This article appeared online at TheNewAmerican.com on Saturday, May 23, 2020:
Within hours of a court’s ruling on Wednesday that Ohio’s Public Health Director Amy Acton had reached way beyond her authority in closing various businesses, including gyms and fitness centers, those businesses reopened.
And none too soon, according to Tim Cassell, the owner of Pinnacle Performance in Columbus: “I’ve got $250,000 worth of equipment sitting out there collecting dust … every day [we’re closed] means dollars [lost], especially when you’ve got none.”
The temporary injunction against enforcement came from a suit filed by the Cincinnati-based Finney Law Firm and assisted by the 1851 Center for Constitutional Law, representing 35 independent gyms statewide. The suit claimed that the series of orders from Acton violated numerous sections of the Ohio Constitution and constituted an illegal taking of private property.
Judge Eugene Lucci, in the Court of Common Pleas in Lake County, Ohio, didn’t mince words. As a result of Acton’s various orders, beginning in March and repeatedly amended since then, “The director has quarantined the entire people of the state of Ohio, for much more than 14 days [the normal incubation period for the COVID virus]. The director has no statutory authority to close all businesses, including the plaintiffs’ gyms, which she deems non-essential for a period of two months. She has acted in an impermissibly arbitrary, unreasonable and oppressive manner, and without any procedural safeguards.”
Lucci wrote that those rights being violated are fundamental in Ohio:
The rights of the plaintiffs are fundamental … [quoting a previous case:] “Ohio has always considered the right of property to be a fundamental right. There can be no doubt that the bundle of venerable rights associated with property is strongly protected in the Ohio Constitution and must be trod upon lightly, no matter how great the weight of other forces.”…
Fundamental liberties to own and use property and earn a living are at stake and are violated by the defendants’ actions.
The defendant has criminalized lawful businesses, imposing strict liability for violations, including severe criminal, civil and equitable penalties. Some of the plaintiffs’ businesses will not survive the lockdown of two or more months.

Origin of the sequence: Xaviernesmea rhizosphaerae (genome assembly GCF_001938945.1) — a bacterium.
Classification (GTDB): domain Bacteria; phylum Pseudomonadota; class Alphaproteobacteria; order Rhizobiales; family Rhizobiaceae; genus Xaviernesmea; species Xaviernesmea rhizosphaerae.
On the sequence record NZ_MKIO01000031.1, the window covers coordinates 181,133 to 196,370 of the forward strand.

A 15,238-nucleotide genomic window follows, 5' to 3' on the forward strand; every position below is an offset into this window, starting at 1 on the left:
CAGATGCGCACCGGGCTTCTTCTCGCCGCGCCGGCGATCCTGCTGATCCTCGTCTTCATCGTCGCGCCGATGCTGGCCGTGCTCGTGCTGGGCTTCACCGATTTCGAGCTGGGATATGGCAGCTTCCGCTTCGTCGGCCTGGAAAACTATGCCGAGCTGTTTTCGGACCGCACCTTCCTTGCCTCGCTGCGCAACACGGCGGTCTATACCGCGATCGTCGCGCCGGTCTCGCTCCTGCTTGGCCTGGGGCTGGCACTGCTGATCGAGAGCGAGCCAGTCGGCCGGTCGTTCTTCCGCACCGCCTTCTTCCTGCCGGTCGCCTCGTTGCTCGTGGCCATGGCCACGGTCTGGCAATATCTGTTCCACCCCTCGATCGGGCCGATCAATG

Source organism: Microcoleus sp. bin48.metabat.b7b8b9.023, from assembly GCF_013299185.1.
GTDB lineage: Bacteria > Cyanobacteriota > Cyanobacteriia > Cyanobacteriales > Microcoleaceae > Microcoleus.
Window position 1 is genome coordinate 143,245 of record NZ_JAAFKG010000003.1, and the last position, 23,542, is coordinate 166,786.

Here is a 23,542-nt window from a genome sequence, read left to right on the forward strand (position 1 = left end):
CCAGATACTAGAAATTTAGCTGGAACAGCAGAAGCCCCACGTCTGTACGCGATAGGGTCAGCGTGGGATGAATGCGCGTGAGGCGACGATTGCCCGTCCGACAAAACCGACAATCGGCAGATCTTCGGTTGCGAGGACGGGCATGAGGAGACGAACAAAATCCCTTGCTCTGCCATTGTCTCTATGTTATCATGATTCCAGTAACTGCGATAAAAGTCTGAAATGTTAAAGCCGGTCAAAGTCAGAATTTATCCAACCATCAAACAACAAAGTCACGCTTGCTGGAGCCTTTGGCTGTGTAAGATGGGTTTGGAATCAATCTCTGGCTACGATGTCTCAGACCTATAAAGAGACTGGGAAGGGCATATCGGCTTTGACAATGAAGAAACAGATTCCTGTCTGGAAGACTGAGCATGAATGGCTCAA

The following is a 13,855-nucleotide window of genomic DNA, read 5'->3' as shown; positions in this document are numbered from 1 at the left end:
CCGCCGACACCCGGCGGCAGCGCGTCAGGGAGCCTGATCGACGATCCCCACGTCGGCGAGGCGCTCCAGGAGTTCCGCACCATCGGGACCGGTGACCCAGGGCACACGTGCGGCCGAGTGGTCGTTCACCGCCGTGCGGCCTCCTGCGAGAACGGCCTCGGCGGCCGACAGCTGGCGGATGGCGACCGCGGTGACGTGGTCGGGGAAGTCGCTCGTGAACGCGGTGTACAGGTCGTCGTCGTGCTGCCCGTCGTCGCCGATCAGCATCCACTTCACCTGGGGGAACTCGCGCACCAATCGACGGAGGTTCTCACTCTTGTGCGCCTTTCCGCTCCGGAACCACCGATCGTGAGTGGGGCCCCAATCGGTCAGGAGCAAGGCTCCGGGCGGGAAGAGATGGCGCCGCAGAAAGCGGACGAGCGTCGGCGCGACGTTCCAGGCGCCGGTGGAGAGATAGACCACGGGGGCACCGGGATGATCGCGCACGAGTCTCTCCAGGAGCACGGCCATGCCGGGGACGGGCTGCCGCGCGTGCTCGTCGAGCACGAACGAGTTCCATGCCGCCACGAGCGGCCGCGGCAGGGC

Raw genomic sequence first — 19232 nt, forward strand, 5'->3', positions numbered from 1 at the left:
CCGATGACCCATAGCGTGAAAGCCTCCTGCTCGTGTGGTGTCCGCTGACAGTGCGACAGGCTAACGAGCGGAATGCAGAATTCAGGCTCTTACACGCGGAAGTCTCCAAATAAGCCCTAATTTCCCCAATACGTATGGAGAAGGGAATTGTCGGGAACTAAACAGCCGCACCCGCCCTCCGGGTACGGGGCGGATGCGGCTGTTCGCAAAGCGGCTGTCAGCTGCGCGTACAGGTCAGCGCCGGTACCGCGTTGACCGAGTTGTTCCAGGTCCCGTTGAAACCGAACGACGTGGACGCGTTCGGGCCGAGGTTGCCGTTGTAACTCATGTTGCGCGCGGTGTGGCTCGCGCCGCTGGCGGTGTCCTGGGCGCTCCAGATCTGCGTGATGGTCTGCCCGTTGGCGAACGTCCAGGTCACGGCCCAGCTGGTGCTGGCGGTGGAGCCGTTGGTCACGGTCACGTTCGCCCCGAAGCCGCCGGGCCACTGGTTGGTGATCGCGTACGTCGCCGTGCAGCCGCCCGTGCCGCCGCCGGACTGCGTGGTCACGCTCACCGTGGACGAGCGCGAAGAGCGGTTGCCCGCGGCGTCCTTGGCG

The judge also noted that the arbitrary and capricious use of powers not granted erodes confidence in the rule of law:
The general public would be harmed if an injunction were not granted. There would be a diminishment of public morale, and a feeling that one unelected individual could exercise such unfettered power to force everyone to obey impermissibly oppressive, vague, arbitrary and unreasonable rules that the director devised and revised, and modified and reversed, whenever and as she pleases, without any legislative guidance.
The public would be left with feelings that their government is not accountable to them.
Prolonged lockdowns have deleterious effects upon the public psyche.
Maurice Thompson, the executive director of the 1851 Center, emphasized that “Constitutions are written to prevent governments from arbitrarily interfering in citizens’ lives and businesses. On that front, the call to action is clear: the Governor and health director may no longer impose their own closures and regulations and write their own criminal penalties to enforce those regulations and closures.”
On a side note: Earlier this month the Ohio House passed an amendment that would limit orders from Acton to just 14 days. On Wednesday the Ohio Senate rejected that bill unanimously. It’s now in committee, but the governor of Ohio, Mike DeWine, has said that he will veto whatever comes out of that committee in the form of anything that restricts his health director’s powers.